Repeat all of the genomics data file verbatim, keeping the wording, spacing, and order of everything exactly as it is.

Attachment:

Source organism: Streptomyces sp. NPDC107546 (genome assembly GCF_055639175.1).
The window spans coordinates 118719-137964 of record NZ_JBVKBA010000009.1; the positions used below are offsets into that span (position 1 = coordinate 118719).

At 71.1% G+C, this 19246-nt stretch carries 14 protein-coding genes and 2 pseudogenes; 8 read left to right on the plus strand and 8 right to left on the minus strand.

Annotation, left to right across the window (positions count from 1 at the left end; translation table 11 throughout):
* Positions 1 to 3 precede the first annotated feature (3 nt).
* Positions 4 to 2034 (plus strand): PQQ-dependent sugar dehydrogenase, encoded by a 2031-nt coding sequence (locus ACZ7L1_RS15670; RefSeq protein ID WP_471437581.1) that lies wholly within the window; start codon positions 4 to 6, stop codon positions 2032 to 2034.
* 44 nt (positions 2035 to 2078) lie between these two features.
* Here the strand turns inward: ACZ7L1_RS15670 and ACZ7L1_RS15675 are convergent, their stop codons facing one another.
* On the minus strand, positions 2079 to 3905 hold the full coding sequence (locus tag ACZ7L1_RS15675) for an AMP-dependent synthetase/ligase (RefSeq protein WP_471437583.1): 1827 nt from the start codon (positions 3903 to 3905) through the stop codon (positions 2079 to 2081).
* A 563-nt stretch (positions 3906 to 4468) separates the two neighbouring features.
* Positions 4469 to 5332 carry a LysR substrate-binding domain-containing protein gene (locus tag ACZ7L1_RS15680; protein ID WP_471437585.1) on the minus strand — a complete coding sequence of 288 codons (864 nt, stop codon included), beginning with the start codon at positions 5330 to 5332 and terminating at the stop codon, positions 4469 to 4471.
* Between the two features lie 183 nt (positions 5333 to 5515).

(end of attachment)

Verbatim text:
Source organism: Streptomyces sp. NPDC107546 (genome assembly GCF_055639175.1).
The window spans coordinates 118719-137964 of record NZ_JBVKBA010000009.1; the positions used below are offsets into that span (position 1 = coordinate 118719).

At 71.1% G+C, this 19246-nt stretch carries 14 protein-coding genes and 2 pseudogenes; 8 read left to right on the plus strand and 8 right to left on the minus strand.

Annotation, left to right across the window (positions count from 1 at the left end; translation table 11 throughout):
* Positions 1 to 3 precede the first annotated feature (3 nt).
* Positions 4 to 2034 (plus strand): PQQ-dependent sugar dehydrogenase, encoded by a 2031-nt coding sequence (locus ACZ7L1_RS15670; RefSeq protein ID WP_471437581.1) that lies wholly within the window; start codon positions 4 to 6, stop codon positions 2032 to 2034.
* 44 nt (positions 2035 to 2078) lie between these two features.
* Here the strand turns inward: ACZ7L1_RS15670 and ACZ7L1_RS15675 are convergent, their stop codons facing one another.
* On the minus strand, positions 2079 to 3905 hold the full coding sequence (locus tag ACZ7L1_RS15675) for an AMP-dependent synthetase/ligase (RefSeq protein WP_471437583.1): 1827 nt from the start codon (positions 3903 to 3905) through the stop codon (positions 2079 to 2081).
* A 563-nt stretch (positions 3906 to 4468) separates the two neighbouring features.
* Positions 4469 to 5332 carry a LysR substrate-binding domain-containing protein gene (locus tag ACZ7L1_RS15680; protein ID WP_471437585.1) on the minus strand — a complete coding sequence of 288 codons (864 nt, stop codon included), beginning with the start codon at positions 5330 to 5332 and terminating at the stop codon, positions 4469 to 4471.
* Between the two features lie 183 nt (positions 5333 to 5515).